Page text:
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BEHAVIOUR  - Editorial Comment

Editorial Comment

(Editorial Overview Text Replicated on Overall Species page - Ursus maritimus - Polar bear)
  • Polar bears hunt their main prey, seals, mostly by still-hunting, waiting near a breathing hole, usually while lying down, for up to an hour (but for shorter times if sitting or standing). They also stalk seals, crawling slowly until about 15 - 30 m (50 -100 ft) from a basking seal, then making a final rush. Very rarely, seals are hunted while swimming. 
  • Once a seal is killed, the bear will eat the blubber first, starting in the middle of the seal.
  • Washing is considered to be an integral part of feeding behaviour; bears will alternately rinse and lick their paws and face at a pool of water.
  • A bear does not always eat all of its kill; for inexperienced, recently-independent bears, scavenging on kills of older bears is probably important.
  • In summer, in areas where seals are not available, polar bears hunt seabirds such as waterfowl, catching flightless Branta canadensis - Canada geese on land and coming up under birds sitting on the water. They have been found predating various nesting sea birds, eating eggs, chicks and adults.
  • Polar bears also hunt small mammals and some will hunt large ungulates such as Rangifer tarandus - Reindeer and even Ovibos moschatus - Musk ox.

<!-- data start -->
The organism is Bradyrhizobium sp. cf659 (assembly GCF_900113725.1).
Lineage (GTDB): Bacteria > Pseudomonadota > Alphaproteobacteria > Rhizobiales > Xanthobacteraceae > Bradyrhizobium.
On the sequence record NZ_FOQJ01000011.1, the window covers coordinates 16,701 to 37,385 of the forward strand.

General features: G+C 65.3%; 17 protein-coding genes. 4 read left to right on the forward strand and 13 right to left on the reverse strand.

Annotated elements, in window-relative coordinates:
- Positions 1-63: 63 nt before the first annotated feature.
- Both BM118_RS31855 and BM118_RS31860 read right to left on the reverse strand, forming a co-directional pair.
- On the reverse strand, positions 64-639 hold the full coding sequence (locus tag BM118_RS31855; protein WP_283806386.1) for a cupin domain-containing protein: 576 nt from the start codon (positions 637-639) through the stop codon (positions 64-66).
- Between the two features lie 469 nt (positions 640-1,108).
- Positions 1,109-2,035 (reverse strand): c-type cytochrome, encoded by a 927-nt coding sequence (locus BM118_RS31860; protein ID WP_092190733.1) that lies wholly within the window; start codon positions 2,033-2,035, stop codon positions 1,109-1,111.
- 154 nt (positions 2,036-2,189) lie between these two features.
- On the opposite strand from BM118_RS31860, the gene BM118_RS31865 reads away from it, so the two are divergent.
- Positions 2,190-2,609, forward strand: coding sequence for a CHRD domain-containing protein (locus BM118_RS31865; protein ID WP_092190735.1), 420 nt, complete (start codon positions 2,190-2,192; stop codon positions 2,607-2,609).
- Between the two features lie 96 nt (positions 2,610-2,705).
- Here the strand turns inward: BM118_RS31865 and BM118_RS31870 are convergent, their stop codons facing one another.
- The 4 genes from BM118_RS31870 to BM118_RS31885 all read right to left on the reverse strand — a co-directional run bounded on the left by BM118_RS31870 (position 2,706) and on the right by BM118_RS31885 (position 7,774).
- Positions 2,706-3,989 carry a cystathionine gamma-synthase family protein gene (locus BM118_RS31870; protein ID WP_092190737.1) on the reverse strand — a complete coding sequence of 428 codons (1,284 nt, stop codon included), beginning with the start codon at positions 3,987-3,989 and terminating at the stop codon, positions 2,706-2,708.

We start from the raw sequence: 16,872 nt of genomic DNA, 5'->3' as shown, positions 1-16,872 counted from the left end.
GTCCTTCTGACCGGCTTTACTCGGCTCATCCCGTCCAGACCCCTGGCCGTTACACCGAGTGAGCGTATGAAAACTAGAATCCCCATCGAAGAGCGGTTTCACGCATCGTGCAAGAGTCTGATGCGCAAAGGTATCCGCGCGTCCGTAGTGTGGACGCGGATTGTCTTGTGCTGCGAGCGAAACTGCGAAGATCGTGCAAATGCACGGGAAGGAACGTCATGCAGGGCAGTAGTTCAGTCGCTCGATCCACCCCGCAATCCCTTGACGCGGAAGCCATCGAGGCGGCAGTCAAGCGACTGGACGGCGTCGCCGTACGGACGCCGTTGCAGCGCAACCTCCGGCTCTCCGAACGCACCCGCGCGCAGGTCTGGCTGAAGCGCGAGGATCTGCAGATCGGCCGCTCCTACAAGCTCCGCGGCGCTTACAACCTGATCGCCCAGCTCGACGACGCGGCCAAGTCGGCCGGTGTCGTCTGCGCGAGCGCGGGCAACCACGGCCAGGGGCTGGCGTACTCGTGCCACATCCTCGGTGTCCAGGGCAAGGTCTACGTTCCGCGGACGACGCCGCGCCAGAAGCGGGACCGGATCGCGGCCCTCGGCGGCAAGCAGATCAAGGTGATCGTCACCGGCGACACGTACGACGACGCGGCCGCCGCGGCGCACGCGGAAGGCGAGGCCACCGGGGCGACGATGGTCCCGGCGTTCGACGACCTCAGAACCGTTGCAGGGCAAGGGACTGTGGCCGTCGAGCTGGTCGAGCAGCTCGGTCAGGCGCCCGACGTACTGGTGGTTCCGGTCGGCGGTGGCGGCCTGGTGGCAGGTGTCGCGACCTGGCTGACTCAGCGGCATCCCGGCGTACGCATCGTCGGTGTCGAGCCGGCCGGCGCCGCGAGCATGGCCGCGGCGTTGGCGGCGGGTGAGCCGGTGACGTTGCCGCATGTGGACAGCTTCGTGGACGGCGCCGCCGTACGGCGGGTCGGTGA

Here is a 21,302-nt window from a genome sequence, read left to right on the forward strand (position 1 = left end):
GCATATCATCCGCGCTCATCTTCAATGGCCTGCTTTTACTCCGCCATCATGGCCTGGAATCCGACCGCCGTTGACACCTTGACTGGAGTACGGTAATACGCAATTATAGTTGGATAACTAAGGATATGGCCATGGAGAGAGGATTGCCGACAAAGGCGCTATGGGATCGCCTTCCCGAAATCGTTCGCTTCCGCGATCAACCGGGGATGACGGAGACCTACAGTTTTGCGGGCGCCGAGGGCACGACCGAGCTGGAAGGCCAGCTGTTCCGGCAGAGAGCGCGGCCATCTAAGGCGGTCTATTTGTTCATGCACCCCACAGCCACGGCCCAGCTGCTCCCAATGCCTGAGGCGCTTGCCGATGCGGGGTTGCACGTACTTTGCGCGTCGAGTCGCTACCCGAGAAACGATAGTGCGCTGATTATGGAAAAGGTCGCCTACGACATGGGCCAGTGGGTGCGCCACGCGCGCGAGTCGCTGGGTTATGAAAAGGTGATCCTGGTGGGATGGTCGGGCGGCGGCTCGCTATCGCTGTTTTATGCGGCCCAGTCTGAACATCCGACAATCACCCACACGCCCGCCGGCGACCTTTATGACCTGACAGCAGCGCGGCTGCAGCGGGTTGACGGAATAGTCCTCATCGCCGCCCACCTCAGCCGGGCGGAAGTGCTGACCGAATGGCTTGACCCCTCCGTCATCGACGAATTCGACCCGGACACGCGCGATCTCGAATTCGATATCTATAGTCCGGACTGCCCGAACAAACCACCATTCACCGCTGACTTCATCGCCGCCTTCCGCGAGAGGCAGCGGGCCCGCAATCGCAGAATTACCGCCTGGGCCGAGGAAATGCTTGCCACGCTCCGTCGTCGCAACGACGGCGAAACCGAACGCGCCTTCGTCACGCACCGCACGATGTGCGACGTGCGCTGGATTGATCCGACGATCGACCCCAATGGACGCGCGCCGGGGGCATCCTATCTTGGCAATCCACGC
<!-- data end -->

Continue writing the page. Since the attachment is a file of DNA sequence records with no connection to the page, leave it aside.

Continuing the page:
• When females and their cubs emerge from the maternity den, the female may dig for grasses, sedges and moss near the den in the first weeks while the family remains near the den.
  • Polar bears are attracted to carcasses and congregate at large whale carcasses.
  • Polar bears will scavenge in human rubbish dumps and field camps.

Further information on diet is provided in Polar bear Ursus maritimus - Natural Diet (Literature Reports)

(References are available in detailed literature reports below)

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Feeding Behaviour

Source Information

  • Most of the annual intake of food is eaten late April to mid-July; during this time there is an abundant source of newly-weaned ringed seal pups, which are 50% fat (by wet weight). (B285.w4)
  • Polar bears hunt Phoca hispida (Phoca - (Genus)) - ringed seal, Erignathus barbatus - Bearded seal, Pagophilus groenlandicus - Harp seal and Cystophora cristata - Hooded seal, and possibly walrus (Odobenus rosmarus). (D244)
    • In spring, about half of the Phoca hispida (Phoca - (Genus)) - ringed seals hunted by polar bears are newborn pups. (D244)
    • Polar bears hunt by still-hunting (77%) and by stalking prey (23%). In winter and early spring, nearly all hunting is still-hunting. Stalking involves crawling on the ice or swimming in leads of water. (D244)
    • In spring, post-parturient female seals and weaned pups appear to be preferred prey. (D244)
    • More of the kill is eaten by a family than by an individual bear. (D244)
    • In summer, following feeding, bears generally washed for about 30 minutes. (D244)
  • For inexperienced, recently-independent bears, scavenging on kills of older bears is probably important. (B406.37.w37)
  • Polar bears scavenging on kills may eat the blubber and the meat. Such food is probably important to subadults which are not yet proficient at hunting, and to those which have had their own kills taken away from them. (J30.53.w3)